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Re: Response to Proposed IAC Banishment Change
Lady Esclarmonde replies to Lord Fhearghuis Ghillechriost mac mheic Iain
> I must disagree with you that there is nothing wrong with chosing a
> monarch by combat. It is wholly anachronistic and one of the major
> problems citied (along with the policy on religion) when the SCA tries to
> be recognized as an "educational" organization. Personally, I would
> perfer that if a leader is chosen by arms we use the titles and forms of
> the tournament societies in 15C some of which did chose leaders that way.
I don't know if chosing our Royalty by tournement is anachronistic, after
all, nobody has ever used that system, so obviously we can not be taking that
system out of its time and place to use. (Counter examples will now
doubtlessly spring forward ;-).
> As for democracy, it is certainly period for say the Northern Italian
> city-states. And was not the Emperor of the Holy Roman Empire elected?
The Holy Roman Emperor was chosen by a limited number of electors, all of
whom inheirited their right to be electors (or won that right in wars).
Hardly truely democratic. Republics, however, with fairly broad
sufferages (though never woman sufferage, that I've heard of) did exist
in period. Also kings might be elected from candidates within the royal
family, as often happened in Anglo-Saxon England.
> The question is how tightly we wish to cleave to our "educational"
> purpose. The purpose which justifies our tax exemption under American law.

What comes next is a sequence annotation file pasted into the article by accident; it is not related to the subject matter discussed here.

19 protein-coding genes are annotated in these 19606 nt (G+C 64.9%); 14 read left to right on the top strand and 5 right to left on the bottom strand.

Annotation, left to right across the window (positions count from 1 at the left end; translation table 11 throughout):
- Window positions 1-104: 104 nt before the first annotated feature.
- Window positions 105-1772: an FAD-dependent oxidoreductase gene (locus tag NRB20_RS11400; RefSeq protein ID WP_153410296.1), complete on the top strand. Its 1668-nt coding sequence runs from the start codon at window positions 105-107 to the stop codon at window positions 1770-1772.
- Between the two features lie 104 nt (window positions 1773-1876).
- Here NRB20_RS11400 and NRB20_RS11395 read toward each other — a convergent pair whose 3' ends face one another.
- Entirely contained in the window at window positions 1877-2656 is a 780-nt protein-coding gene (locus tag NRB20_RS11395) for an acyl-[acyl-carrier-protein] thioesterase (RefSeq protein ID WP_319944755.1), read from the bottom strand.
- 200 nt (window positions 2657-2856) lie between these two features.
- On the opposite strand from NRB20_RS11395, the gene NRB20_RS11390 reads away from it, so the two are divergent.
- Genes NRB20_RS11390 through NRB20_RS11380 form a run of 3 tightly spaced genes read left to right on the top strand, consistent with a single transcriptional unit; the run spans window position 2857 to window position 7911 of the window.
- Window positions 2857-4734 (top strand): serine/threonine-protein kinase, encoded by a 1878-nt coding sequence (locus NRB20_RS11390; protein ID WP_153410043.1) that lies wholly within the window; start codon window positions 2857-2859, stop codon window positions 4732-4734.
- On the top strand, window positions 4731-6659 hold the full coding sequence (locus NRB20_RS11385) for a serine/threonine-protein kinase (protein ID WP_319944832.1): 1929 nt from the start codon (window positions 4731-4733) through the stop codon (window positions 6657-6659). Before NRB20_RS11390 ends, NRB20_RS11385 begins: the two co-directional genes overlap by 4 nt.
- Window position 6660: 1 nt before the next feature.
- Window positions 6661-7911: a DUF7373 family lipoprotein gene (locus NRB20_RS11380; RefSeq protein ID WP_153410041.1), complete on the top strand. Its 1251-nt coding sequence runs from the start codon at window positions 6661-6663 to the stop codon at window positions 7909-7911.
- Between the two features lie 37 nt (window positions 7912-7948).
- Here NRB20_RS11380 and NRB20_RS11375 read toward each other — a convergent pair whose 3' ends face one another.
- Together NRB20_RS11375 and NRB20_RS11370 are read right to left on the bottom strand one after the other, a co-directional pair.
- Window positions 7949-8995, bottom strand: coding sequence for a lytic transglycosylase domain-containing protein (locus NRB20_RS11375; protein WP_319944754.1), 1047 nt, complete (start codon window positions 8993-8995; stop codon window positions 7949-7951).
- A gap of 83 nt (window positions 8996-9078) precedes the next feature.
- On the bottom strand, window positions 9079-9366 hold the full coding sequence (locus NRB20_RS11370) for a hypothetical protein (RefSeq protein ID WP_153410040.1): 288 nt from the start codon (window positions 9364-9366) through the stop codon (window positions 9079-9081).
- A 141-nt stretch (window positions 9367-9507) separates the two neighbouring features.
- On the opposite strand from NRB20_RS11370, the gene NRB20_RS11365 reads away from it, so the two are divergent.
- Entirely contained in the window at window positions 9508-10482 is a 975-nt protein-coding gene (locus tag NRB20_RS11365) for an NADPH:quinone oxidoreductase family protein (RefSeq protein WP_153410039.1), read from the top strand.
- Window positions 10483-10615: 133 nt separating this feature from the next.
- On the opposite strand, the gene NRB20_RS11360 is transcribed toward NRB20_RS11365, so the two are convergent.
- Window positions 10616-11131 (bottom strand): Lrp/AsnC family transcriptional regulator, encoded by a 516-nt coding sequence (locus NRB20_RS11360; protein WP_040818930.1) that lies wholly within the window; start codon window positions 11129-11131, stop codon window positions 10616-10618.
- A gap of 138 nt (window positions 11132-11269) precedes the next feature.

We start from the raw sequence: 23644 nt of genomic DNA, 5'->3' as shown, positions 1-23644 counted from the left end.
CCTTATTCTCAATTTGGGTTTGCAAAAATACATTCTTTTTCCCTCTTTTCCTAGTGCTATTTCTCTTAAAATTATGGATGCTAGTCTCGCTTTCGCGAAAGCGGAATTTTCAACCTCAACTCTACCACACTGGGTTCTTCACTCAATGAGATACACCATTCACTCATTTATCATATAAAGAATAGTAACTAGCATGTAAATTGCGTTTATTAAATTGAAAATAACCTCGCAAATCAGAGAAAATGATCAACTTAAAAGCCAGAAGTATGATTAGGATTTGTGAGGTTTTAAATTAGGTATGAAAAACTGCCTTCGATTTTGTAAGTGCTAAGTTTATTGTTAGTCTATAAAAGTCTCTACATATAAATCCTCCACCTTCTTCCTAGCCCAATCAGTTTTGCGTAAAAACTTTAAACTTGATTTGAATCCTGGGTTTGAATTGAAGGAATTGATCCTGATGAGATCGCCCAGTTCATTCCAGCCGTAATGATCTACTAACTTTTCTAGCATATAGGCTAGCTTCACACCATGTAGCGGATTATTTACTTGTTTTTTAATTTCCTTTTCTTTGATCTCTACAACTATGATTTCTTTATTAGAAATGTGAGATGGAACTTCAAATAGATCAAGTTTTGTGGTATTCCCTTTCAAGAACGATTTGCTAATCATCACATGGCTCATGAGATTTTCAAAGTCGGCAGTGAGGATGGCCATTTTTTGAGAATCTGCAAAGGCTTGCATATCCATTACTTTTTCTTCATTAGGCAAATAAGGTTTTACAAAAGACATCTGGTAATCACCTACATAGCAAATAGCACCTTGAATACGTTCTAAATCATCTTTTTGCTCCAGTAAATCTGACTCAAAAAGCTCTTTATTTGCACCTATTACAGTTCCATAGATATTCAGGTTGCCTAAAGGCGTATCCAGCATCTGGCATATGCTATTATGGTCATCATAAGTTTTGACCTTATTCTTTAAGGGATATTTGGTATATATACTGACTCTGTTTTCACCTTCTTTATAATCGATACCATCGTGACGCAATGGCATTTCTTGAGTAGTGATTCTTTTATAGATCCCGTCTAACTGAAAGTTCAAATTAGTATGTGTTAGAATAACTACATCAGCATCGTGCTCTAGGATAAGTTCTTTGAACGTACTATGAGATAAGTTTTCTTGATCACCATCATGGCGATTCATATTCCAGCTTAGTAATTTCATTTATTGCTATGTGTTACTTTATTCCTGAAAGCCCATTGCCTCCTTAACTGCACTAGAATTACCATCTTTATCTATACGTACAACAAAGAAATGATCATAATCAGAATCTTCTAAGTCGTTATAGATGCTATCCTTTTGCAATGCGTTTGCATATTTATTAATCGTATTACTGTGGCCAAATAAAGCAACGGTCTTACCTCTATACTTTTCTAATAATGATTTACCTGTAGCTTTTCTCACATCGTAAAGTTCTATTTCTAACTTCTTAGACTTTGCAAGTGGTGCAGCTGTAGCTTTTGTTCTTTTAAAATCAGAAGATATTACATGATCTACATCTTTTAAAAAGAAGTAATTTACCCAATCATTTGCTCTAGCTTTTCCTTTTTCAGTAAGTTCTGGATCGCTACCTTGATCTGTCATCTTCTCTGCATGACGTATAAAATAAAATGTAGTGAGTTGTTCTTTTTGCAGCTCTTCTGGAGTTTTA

I have a hard time imagining that our system of chosing royality really
effects our tax exemption status.
> As to money benefits for the crown, that too is a matter which is
> governed by tax law--doing it improperly will raise problems under the
> "private inurement" prohibitions in the Internal Revenue Code. That could
> imperil the tax exemption of the SCA as a whole.
This, however, is very true, and a concern for all the kingdom, as we are
pumping about $7000 of kingdom funds directly into the hands of the
Crowns a year (when we actually have the money, that is).
The method of chosing our Crowns, and the authority and "reimbursement"
of those individuals really have nothing to do with each other, excepting
that Crown Tourneys seem to draw and reward individuals who seem to have
no respect for the opinions or asperations of people who play this game
for reasons other then getting bashed on a tourney field.
Maybe it is simply time for us to look closely at our relationship to our